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Title: Interior Models of Saturn: Including the Uncertainties in Shape and Rotation
Authors: Ravit Helled, Tristan Guillot

The accurate determination of Saturn's gravitational coefficients by Cassini could provide tighter constrains on Saturn's internal structure. Also, occultation measurements provide important information on the planetary shape which is often not considered in structure models. In this paper we explore how wind velocities and internal rotation affect the planetary shape and the constraints on Saturn's interior. We show that within the geodetic approach (Lindal et al., 1985, ApJ, 90, 1136) the derived physical shape is insensitive to the assumed deep rotation. Saturn's re-derived equatorial and polar radii at 100 mbar are found to be 54,445 10 km and 60,365 10 km, respectively. To determine Saturn's interior we use {1 D} three-layer hydrostatic structure models, and present two approaches to include the constraints on the shape. These approaches, however, result in only small differences in Saturn's derived composition. The uncertainty in Saturn's rotation period is more significant: with Voyager's 10h39mns period, the derived mass of heavy elements in the envelope is 0-7 Earth masses. With a rotation period of 10h32mns, this value becomes <4 Earth masses, below the minimum mass inferred from spectroscopic measurements. Saturn's core mass is found to depend strongly on the pressure at which helium phase separation occurs, and is estimated to be 5-20 Earth masses. Lower core masses are possible if the separation occurs deeper than 4 Mbars. We suggest that the analysis of Cassini's radio occultation measurements is crucial to test shape models and could lead to constraints on Saturn's rotation profile and departures from hydrostatic equilibrium.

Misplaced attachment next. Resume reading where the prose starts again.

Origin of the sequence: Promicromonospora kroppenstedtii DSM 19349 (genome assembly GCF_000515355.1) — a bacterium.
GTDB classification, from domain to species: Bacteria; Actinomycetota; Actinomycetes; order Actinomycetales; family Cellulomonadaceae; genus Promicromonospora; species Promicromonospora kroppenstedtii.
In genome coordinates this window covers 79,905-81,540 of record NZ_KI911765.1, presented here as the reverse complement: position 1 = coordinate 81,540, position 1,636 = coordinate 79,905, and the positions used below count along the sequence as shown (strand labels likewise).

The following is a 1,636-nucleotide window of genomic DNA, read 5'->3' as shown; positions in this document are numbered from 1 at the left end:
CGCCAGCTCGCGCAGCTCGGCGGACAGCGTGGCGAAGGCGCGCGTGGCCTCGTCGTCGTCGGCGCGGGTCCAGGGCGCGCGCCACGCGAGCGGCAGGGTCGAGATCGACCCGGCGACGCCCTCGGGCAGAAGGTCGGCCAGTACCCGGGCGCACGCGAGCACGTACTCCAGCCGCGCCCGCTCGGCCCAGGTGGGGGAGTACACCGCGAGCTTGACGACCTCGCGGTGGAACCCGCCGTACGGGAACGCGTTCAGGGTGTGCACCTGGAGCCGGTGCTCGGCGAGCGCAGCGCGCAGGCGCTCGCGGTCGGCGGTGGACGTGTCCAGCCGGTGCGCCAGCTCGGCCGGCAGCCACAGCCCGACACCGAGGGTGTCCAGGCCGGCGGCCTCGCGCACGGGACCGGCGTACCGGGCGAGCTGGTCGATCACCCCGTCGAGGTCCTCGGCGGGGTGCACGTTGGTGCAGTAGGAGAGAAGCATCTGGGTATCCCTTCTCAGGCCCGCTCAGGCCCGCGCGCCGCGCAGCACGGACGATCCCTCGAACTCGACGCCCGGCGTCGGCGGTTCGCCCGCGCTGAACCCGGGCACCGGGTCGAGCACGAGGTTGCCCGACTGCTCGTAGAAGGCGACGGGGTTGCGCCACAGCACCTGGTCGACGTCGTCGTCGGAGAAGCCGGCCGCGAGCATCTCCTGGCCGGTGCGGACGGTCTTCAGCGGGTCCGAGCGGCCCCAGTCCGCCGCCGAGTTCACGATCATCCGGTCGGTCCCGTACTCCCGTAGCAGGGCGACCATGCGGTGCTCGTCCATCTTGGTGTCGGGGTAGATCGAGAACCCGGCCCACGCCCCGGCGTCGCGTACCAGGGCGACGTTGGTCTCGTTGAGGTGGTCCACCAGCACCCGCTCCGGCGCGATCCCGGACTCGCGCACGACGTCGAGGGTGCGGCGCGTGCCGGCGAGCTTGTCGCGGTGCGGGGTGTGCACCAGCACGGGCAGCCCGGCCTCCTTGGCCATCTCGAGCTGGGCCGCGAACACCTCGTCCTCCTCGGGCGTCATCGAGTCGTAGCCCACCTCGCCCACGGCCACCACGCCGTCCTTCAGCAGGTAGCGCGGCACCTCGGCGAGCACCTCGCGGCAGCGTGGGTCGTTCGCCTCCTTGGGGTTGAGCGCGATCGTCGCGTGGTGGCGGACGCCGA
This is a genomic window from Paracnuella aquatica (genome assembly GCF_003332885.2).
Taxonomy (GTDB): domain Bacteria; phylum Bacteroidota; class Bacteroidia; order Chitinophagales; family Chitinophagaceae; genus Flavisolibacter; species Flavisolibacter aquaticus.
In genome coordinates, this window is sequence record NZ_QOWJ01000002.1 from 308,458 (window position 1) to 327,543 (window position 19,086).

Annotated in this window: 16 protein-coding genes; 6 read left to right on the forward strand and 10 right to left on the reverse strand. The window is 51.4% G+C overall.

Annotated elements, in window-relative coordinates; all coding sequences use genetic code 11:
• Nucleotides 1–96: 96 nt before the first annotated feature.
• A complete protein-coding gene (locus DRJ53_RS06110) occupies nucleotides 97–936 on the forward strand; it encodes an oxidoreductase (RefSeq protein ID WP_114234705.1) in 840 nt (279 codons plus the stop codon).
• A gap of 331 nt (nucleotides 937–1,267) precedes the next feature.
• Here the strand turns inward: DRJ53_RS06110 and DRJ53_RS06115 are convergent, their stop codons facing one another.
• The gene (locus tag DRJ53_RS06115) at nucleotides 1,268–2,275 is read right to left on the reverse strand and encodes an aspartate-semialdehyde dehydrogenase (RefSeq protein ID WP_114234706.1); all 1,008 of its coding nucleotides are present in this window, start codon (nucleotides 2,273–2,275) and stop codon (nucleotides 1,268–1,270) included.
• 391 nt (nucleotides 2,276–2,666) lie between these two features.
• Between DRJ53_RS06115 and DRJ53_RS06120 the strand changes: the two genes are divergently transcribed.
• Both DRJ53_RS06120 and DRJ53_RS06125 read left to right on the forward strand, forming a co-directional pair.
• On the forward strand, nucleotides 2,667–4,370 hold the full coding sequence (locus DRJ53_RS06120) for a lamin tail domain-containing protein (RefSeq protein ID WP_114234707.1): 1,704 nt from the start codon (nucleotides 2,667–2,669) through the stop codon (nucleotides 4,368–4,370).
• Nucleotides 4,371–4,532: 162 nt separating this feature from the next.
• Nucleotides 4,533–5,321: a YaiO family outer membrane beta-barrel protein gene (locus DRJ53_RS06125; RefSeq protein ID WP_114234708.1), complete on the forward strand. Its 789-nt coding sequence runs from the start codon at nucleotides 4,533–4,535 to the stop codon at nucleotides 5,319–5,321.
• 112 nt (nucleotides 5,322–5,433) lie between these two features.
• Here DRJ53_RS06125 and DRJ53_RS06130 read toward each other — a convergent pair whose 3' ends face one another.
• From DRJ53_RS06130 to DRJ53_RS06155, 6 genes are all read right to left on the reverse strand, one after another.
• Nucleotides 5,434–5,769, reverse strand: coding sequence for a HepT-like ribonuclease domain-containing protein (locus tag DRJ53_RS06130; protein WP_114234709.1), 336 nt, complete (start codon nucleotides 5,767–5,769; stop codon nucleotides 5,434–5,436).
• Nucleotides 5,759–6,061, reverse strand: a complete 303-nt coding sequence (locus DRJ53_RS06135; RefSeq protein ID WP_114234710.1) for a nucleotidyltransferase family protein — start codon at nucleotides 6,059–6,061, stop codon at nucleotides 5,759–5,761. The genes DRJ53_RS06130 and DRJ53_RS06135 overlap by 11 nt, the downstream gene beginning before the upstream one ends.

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Saturn and its Largest Moon Reflect Their True Colours

Posing for portraits for NASA's Cassini spacecraft, Saturn and its largest moon, Titan, show spectacular colours in a quartet of images being released today. One image captures the changing hues of Saturn's northern and southern hemispheres as they pass from one season to the next.
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Saturn and its rings cast striking shadows on each other in this mosaic of images captured by NASA's Cassini spacecraft.

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Image by NASA/JPL/Space Science Institute

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Saturn's Giant Storm
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Cassini Chronicles Life of Saturn's Giant Storm



New images and animated movies from NASA's Cassini spacecraft chronicle the birth and evolution of the colossal storm that ravaged the northern face of Saturn for nearly a year.
These new full-colour mosaics and animations show the storm from its emergence as a tiny spot in a single image almost one year ago, on Dec. 5, 2010, through its subsequent growth into a storm so large it completely encircled the planet by late January 2011.

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Aurora from Saturn moon 'circuit'

Saturn enjoys a flickering "Northern Lights" phenomenon thanks to a flow of electrons to and from its moon Enceladus, researchers say.
A report in Nature suggests these aurora would be faint, and in the ultraviolet part of the light spectrum.
The find by the Cassini spacecraft is similar to the electrical "circuit" between Jupiter and three of its moons.